Flooding feared along U.S.-Mexico border from Dolly
BROWNSVILLE, Texas (Reuters) - Hurricane Dolly, which lashed the U.S.-Mexico coastline, weakened to a tropical depression on Thursday over South Texas, but concern remained over flooding along the populous Rio Grande Valley.
Initial reports indicated that aging levees holding back the Rio Grande River withstood a surge from Dolly, which dumped up to 12 inches of rain in the first hours after coming ashore at the barrier island of South Padre Island on Wednesday and spurred widespread flooding across South Texas and northeast Mexico.
The full effect of the flooding might not be seen for days as rain flows into the region where more than 1 million people live.
Local officials said the levees have held under the strain, though flooding was widespread.
"They held up fine," said Johnny Cavazos, emergency management coordinator for Cameron County, which borders Mexico and the mouth of the Rio Grande. "I don't see this being a problem as Dolly moves inland."
Dolly, the first hurricane of the 2008 Atlantic storm season, left about 245,000 homes in the valley without power as of Thursday afternoon, according to the state's grid operator.
Dolly came ashore on Wednesday as a Category 2 hurricane, the second level on the five-step Saffir-Simpson scale with maximum sustained winds of 100 mph (160 kmh), but steadily lost strength as it moved inland.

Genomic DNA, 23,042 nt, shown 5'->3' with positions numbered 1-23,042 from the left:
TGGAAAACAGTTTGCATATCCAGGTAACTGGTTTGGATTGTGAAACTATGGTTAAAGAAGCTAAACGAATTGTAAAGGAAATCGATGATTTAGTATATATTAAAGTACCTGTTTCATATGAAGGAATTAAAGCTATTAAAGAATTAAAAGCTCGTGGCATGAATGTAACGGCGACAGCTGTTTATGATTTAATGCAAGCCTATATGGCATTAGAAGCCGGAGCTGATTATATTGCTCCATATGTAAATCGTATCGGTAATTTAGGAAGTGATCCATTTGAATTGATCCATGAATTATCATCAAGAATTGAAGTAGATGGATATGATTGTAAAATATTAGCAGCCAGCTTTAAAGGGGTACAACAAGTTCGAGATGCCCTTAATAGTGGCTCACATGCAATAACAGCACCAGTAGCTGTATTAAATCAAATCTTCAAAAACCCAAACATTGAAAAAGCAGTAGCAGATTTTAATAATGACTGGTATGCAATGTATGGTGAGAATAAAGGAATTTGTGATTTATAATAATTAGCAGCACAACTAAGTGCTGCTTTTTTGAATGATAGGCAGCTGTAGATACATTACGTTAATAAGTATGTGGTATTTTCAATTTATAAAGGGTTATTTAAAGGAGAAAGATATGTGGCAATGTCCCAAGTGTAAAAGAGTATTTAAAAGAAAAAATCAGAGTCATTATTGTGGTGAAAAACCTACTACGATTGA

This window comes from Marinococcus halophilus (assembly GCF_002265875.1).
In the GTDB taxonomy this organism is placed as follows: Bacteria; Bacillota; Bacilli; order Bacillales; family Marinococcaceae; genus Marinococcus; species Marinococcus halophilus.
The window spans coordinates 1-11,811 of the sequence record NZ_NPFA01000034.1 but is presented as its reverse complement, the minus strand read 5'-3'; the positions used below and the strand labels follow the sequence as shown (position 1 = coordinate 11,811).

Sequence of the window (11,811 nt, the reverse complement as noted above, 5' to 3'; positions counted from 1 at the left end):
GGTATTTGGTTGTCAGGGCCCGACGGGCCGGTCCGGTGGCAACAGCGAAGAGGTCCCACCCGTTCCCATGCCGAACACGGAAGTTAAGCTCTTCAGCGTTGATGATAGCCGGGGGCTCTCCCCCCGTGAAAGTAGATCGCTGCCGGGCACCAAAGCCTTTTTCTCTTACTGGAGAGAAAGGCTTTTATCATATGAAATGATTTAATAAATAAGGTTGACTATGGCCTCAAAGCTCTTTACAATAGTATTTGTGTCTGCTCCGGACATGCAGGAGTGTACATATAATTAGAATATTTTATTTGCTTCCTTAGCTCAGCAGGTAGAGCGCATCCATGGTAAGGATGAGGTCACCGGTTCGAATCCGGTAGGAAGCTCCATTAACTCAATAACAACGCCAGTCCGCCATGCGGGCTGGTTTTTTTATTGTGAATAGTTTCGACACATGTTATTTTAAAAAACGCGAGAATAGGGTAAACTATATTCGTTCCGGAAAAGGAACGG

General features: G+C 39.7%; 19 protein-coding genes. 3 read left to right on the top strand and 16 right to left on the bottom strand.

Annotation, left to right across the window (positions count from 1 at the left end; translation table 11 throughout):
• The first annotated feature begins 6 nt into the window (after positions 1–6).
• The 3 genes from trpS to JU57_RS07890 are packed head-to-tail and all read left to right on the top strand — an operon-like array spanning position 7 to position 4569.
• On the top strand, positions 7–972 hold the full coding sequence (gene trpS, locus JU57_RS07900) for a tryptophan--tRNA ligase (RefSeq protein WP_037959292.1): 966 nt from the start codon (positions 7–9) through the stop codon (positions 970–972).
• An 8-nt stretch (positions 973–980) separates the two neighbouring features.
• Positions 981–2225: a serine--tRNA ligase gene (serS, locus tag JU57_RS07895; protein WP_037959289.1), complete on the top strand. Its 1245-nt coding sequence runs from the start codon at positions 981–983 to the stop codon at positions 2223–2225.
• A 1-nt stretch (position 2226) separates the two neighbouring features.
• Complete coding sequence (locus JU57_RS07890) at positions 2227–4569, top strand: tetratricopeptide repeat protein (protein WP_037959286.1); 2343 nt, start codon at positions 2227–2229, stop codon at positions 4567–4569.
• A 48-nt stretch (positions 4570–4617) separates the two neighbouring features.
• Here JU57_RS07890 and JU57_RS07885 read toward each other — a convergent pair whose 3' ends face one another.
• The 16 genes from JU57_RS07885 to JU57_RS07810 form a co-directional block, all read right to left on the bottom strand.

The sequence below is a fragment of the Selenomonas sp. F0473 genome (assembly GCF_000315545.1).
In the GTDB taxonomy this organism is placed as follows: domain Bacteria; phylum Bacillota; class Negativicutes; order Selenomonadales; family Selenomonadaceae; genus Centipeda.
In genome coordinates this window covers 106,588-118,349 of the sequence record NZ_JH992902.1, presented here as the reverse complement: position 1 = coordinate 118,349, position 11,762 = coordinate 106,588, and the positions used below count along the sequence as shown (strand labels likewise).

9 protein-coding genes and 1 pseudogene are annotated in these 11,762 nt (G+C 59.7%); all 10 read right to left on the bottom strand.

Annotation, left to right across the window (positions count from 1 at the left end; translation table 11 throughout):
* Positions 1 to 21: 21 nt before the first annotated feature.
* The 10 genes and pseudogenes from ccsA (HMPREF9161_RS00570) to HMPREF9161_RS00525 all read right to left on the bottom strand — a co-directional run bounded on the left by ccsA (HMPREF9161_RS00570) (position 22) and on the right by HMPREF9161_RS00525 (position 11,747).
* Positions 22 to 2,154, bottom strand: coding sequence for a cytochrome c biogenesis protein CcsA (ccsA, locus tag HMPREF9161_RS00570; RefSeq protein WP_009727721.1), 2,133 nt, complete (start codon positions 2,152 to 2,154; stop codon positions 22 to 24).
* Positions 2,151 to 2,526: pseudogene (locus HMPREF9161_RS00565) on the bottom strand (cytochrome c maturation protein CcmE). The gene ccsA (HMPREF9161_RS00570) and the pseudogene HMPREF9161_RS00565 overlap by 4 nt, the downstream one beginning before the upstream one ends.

At 5 p.m. EDT the storm was 35 miles south of Eagle Pass, Texas, with maximum sustained winds near 35 mph (55 kmh), the National Hurricane Center said.
The Miami-based forecasters said it could produce total rainfall of up to 20 inches in some places. "These rains are very likely to cause widespread flooding," it said.
Texas Gov. Rick Perry has put 1,200 National Guard troops on alert in case they are needed to help cope with the storm's aftermath.
There were no reports that levees along the Rio Grande had been breached.
The Bush administration declared 15 of the Texas counties hit hardest by the storm as disaster areas, allowing them to draw on federal funds for cleanup and rebuilding.
In South Padre Island, residents emerged from their homes and shelters to walk through streets littered with debris, toppled street lights and downed power poles.
"Everything is gone. Everything got wet," said Amber Acevado, who runs a flooring store on the island. "You stand here inside the store, you can see right through to the outside."
Many residents and tourists trapped on the island by the storm left after a causeway to the mainland reopened.
Offshore drilling rigs and production platforms in the Gulf of Mexico emerged from the storm mostly unscathed.
U.S. crude oil prices rose earlier this week on worries of possible storm damage to offshore drilling rigs. But oil prices fell after the storm barely dented supplies, hitting a 7-week low of $123.50 a barrel on Thursday.
In Mexico, Dolly flooded towns along the northeast coast up to waist level, and a man was killed in the border city of Matamoros when power cables fell into floodwater and electrocuted him, local authorities said.
Mexico's navy on Wednesday recovered the body of a fisherman who had vanished off the Yucatan Peninsula as the storm passed through.
In South Padre Island, a 17-year-old boy was seriously injured when he fell seven stories from a condominium balcony during the storm.
(Additional reporting by Jim Forsyth in San Antonio, Tomas Bravo in Playa Bagdad, Mexico, Jose Cortazar in Cancun, Mexico and Catherine Bremer in Mexico City; Writing by Chris Baltimore; Editing by Xavier Briand)
(For latest U.S. National Hurricane Center reports, see www.nhc.noaa.gov/ )